Global warming could starve oceans of oxygen

‘Our modern ocean is moving into a state that has no precedent in human history’

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A melting glacier on Deception Island, just off the Antarctic Peninsula, discharges sediments into the Southern Ocean. bberwyn photo.

Staff Report

FRISCO — If climate clues from ages gone by are any indication, then the world’s oceans could see an abrupt, extensive loss of oxygen as the atmosphere warms and ice sheets melt.

That’s exactly what happened about 10,000 to 17,000 years ago, according to new research by scientists with the University of California, Davis, who analyzed marine sediment cores from different world regions to document the extent to which low oxygen zones in the ocean have expanded in the past, due to climate change. Continue reading

Feds reject Oregon’s coastal pollution control plan

Coho salmon (by Timothy Knepp USFWS).

Coho salmon (by Timothy Knepp USFWS).

Logging, erosion from forest roads still seen as threat to salmon

Staff Report

FRISCO — Oregon still isn’t doing enough to protect salmon streams from forest runoff, the EPA and the National Oceanic and Atmospheric Administration said last, explaining their decision to reject a state water quality program.

At issue is Oregon’s coastal nonpoint pollution control program, required of all coastal states. The federal agencies say Oregon’s version doesn’t do enough to reduce impacts from logging and runoff from forest roads built before 1971. Nonpoint source pollution refers to pollution from diffuse sources including natural runoff that picks up and carries pollution into rivers, wetlands and coastal waters. Continue reading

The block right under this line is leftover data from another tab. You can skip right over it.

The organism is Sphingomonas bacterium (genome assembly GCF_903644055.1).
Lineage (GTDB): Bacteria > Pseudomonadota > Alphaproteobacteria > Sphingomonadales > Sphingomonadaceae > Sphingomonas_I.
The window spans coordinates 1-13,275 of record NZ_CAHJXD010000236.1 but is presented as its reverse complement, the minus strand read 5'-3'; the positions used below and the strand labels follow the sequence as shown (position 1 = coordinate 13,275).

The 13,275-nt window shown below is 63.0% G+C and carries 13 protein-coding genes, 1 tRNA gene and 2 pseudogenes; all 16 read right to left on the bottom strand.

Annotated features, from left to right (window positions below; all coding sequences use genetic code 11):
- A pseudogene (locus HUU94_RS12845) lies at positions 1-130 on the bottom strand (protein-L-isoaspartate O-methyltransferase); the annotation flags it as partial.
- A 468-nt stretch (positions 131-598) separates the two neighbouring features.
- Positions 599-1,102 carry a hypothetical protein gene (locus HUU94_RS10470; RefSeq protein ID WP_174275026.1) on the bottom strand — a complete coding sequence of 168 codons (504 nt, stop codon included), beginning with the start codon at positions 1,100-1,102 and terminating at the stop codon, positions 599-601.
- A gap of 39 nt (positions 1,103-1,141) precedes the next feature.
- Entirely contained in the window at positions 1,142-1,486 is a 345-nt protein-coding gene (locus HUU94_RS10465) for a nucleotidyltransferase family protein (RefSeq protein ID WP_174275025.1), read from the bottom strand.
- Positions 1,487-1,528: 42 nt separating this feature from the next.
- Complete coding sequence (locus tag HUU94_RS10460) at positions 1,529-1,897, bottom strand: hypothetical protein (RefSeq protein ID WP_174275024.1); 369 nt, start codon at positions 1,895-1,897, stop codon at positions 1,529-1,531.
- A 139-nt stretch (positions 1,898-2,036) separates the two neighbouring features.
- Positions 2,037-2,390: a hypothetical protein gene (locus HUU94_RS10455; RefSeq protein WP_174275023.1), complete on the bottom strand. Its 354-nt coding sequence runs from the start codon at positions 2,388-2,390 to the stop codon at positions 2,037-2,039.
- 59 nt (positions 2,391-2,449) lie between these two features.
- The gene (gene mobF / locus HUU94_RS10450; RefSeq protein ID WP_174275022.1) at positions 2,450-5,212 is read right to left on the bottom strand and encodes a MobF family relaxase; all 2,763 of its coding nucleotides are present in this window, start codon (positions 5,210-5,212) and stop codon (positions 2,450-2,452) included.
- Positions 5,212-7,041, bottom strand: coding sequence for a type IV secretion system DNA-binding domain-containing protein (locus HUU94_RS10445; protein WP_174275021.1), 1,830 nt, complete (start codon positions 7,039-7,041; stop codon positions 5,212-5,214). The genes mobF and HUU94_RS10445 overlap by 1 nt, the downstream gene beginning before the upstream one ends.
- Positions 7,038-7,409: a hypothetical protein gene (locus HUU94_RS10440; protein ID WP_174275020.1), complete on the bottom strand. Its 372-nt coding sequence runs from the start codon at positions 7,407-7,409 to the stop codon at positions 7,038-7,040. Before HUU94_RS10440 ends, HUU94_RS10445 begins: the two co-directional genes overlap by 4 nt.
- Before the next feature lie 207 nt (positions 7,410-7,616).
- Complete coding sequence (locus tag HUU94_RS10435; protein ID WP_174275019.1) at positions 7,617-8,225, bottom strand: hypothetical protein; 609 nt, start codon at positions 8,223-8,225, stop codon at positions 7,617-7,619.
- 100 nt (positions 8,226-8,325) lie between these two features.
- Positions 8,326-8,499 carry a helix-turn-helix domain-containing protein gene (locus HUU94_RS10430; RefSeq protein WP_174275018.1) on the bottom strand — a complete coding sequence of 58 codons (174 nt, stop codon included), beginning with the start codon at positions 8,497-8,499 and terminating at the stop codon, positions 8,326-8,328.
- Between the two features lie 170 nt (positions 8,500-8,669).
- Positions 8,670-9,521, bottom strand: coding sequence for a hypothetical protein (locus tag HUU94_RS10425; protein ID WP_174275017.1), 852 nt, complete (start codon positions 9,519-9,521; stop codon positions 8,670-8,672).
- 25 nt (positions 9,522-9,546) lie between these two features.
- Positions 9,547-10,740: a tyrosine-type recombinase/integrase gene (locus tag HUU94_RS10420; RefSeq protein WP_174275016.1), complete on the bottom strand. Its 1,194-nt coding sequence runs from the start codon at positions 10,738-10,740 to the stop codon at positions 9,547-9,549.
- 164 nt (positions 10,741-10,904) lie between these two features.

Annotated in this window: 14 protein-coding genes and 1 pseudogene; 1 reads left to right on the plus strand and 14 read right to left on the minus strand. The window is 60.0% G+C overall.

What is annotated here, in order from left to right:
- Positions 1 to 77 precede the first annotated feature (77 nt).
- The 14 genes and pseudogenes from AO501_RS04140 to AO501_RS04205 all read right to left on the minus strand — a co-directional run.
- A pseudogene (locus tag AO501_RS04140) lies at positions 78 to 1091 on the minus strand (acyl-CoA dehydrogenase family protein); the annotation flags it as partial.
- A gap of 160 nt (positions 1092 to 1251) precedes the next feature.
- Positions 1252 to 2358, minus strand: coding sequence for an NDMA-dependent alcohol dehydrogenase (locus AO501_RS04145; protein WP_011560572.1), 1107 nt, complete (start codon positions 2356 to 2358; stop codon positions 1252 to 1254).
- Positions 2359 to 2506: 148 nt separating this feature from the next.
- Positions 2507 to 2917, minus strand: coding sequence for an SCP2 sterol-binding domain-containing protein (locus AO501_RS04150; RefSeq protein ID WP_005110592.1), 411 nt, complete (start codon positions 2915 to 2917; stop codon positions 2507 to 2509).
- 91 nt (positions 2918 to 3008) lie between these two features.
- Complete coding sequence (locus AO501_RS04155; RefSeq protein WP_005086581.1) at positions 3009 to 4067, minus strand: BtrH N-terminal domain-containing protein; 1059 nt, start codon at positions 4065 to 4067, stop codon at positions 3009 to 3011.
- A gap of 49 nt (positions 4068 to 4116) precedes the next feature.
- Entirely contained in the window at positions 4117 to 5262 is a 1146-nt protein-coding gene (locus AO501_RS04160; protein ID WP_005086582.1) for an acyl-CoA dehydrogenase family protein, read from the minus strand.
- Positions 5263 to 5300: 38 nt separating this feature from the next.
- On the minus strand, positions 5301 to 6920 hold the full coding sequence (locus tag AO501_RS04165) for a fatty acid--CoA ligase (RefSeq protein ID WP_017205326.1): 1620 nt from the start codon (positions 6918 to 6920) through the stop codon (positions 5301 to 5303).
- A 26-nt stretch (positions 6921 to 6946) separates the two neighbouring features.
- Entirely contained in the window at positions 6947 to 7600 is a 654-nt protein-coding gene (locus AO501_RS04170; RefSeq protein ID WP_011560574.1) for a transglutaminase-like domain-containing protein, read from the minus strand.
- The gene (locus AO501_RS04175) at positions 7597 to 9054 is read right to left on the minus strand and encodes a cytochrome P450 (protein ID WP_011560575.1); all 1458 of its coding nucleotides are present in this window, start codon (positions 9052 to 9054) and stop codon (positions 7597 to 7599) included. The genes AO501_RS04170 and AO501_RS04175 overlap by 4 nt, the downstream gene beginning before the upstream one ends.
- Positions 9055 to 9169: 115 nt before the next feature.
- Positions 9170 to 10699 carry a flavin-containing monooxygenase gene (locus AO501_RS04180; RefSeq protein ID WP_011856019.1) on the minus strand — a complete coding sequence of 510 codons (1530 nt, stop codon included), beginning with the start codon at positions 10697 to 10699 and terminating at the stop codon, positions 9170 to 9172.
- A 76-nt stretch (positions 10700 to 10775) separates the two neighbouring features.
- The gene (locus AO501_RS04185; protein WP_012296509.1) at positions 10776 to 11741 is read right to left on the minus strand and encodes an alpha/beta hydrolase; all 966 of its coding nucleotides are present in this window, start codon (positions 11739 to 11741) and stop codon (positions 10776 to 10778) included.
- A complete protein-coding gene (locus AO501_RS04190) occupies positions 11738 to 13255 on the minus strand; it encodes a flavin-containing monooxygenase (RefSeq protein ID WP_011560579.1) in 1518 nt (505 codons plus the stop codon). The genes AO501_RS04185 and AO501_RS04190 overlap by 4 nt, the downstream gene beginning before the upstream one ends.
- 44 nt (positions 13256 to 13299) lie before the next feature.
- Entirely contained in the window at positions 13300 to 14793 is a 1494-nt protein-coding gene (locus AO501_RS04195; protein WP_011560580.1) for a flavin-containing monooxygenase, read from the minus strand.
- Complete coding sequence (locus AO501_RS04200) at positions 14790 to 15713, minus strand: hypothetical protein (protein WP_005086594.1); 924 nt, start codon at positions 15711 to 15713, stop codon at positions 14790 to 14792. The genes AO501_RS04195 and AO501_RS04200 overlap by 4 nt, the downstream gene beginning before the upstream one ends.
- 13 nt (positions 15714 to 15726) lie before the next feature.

Climate: Rapid Iceland uplift linked with ice cap meltdown

Some research suggests vanishing ice could trigger volcanoes

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Could the meltdown of Iceland’s glaciers result in more volcanic activity? bberwyn photo.

Staff Report

FRISCO — Like a baking cake, Iceland is rising up as global warming melts the island’s ice caps and glaciers.

Using detailed data from a network of 62 GPS monitoring sites, scientists showed, for example, that parts of south-central Iceland are moving upward as much as 1.4 inches (35 mm) per year — a speed that surprised the researchers, who linked the changes with global warming.

“What we’re observing is a climatically induced change in the Earth’s surface,” said University of Arizona geosciences professor Richard Bennett. “Iceland is the first place we can say accelerated uplift means accelerated ice mass loss,” Bennett said. Continue reading

USGS report shows how global warming will shift Pacific wind and wave patterns

Study pinpoints impacts to island communities & ecosystems

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How will islands in the Pacific Ocean be affected by global warming?

Staff Report

FRISCO — Scientists with the U.S. Geological Survey have developed climate models that help show how global warming will change wind and wave patterns, potentially affecting island communities, especially as sea level rises.